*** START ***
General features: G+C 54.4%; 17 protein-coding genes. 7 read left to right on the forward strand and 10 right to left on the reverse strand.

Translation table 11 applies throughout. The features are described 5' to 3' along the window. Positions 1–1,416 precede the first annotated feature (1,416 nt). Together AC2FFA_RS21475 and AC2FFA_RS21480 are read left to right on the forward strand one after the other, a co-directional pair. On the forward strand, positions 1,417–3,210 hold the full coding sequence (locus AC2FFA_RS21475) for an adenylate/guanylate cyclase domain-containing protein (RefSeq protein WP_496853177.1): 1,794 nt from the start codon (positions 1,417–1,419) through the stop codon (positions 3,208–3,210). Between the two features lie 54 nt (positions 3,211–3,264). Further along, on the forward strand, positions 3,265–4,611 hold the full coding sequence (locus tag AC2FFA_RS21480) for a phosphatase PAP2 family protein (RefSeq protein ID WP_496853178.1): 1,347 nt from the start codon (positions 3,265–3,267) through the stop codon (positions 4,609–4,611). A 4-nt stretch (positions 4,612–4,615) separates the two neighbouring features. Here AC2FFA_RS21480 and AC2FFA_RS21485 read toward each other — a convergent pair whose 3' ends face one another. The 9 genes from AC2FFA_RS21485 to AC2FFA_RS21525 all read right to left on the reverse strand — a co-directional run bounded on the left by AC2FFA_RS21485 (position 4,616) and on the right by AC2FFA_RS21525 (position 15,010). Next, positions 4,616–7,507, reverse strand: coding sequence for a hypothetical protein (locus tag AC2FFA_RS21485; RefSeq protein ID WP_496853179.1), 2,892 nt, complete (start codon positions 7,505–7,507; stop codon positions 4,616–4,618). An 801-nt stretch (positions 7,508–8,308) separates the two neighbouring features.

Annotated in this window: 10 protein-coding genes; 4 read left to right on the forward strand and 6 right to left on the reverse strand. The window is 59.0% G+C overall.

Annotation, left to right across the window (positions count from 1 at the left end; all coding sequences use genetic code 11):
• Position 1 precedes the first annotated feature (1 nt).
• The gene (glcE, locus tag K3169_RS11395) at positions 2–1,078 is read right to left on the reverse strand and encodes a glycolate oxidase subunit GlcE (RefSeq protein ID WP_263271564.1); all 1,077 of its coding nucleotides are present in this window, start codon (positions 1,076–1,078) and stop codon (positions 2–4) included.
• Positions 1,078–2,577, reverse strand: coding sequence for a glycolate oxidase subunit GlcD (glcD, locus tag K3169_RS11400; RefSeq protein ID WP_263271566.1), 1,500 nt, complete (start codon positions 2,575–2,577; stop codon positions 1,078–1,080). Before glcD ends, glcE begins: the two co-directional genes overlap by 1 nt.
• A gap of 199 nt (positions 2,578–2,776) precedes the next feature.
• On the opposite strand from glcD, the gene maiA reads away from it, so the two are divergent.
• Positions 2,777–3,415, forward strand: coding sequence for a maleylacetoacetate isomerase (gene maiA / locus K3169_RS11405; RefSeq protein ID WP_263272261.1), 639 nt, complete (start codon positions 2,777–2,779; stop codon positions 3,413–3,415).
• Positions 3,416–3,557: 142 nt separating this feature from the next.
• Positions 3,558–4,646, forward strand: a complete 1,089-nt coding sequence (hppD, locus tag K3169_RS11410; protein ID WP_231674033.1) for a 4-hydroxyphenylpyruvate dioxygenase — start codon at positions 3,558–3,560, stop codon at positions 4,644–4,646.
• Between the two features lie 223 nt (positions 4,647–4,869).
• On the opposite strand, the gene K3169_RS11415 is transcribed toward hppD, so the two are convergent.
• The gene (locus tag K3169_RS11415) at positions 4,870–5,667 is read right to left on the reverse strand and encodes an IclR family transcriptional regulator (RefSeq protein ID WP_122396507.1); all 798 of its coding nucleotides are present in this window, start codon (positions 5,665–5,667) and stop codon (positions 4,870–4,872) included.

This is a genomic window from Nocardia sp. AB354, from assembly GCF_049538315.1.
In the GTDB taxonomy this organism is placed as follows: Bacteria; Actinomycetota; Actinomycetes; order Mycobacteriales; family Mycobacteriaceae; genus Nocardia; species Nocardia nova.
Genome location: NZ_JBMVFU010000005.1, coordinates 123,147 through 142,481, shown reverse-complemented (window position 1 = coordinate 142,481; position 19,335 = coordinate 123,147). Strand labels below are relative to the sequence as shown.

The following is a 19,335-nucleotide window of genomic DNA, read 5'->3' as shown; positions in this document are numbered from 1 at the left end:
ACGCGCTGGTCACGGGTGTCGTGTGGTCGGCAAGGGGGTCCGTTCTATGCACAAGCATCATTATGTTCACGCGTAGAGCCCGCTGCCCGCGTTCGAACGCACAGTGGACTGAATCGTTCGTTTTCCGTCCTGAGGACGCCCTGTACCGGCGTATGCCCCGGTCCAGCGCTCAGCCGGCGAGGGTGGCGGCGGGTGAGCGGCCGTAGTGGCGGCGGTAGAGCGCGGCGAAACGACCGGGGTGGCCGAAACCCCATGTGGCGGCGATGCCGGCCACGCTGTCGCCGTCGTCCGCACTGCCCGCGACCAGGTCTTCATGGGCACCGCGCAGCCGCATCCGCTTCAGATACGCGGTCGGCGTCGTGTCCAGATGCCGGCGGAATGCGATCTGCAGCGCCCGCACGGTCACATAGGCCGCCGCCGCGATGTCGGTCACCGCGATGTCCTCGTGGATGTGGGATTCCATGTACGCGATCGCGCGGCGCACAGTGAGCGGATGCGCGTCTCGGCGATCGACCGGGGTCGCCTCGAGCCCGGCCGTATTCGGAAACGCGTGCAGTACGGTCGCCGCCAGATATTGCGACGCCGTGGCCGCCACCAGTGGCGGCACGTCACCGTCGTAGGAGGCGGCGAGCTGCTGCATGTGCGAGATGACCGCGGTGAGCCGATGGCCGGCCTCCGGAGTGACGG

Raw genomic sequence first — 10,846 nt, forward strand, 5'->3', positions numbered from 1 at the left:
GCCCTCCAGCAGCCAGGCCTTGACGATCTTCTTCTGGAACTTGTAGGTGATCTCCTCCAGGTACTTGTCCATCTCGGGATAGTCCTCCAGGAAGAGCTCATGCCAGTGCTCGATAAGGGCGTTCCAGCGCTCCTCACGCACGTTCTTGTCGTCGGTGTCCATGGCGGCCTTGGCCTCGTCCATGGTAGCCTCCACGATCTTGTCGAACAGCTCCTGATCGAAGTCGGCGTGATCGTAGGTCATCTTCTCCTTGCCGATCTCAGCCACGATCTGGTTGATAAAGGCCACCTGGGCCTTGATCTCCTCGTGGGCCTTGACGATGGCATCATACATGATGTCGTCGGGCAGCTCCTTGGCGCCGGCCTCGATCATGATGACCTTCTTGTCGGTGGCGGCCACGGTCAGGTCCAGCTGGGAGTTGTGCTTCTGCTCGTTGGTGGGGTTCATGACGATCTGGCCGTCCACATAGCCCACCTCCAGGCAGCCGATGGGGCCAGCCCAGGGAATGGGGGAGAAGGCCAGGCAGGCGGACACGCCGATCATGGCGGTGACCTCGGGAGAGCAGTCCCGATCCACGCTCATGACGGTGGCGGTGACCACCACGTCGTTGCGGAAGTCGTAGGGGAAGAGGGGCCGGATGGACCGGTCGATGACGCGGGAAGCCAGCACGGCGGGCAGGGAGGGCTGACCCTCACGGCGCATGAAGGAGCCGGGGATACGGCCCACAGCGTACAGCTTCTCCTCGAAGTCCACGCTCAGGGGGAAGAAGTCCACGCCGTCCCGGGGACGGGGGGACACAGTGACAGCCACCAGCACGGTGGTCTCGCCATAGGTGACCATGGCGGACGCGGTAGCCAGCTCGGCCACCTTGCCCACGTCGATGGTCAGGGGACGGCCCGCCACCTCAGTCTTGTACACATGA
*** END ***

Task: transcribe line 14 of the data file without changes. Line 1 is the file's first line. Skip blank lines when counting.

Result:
• On the opposite strand, the gene K3169_RS11415 is transcribed toward hppD, so the two are convergent.